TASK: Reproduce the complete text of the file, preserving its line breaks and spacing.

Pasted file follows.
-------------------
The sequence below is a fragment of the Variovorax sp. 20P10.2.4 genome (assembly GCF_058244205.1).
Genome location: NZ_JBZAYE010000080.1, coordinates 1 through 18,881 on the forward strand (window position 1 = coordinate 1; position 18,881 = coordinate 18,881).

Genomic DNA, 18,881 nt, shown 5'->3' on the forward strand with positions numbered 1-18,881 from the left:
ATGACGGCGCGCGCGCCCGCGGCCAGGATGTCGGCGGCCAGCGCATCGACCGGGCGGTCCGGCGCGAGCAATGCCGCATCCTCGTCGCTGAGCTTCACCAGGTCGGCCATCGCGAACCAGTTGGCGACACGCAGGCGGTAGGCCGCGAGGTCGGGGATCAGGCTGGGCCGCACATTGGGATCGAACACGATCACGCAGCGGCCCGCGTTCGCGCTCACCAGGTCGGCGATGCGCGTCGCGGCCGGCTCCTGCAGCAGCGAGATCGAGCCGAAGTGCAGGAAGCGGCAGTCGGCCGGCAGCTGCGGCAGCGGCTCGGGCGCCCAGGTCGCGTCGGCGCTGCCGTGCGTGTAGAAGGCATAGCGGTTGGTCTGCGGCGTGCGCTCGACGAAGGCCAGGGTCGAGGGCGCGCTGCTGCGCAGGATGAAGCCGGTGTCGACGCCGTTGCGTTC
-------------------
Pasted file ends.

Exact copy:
The sequence below is a fragment of the Variovorax sp. 20P10.2.4 genome (assembly GCF_058244205.1).
Genome location: NZ_JBZAYE010000080.1, coordinates 1 through 18,881 on the forward strand (window position 1 = coordinate 1; position 18,881 = coordinate 18,881).

Genomic DNA, 18,881 nt, shown 5'->3' on the forward strand with positions numbered 1-18,881 from the left:
ATGACGGCGCGCGCGCCCGCGGCCAGGATGTCGGCGGCCAGCGCATCGACCGGGCGGTCCGGCGCGAGCAATGCCGCATCCTCGTCGCTGAGCTTCACCAGGTCGGCCATCGCGAACCAGTTGGCGACACGCAGGCGGTAGGCCGCGAGGTCGGGGATCAGGCTGGGCCGCACATTGGGATCGAACACGATCACGCAGCGGCCCGCGTTCGCGCTCACCAGGTCGGCGATGCGCGTCGCGGCCGGCTCCTGCAGCAGCGAGATCGAGCCGAAGTGCAGGAAGCGGCAGTCGGCCGGCAGCTGCGGCAGCGGCTCGGGCGCCCAGGTCGCGTCGGCGCTGCCGTGCGTGTAGAAGGCATAGCGGTTGGTCTGCGGCGTGCGCTCGACGAAGGCCAGGGTCGAGGGCGCGCTGCTGCGCAGGATGAAGCCGGTGTCGACGCCGTTGCGTTC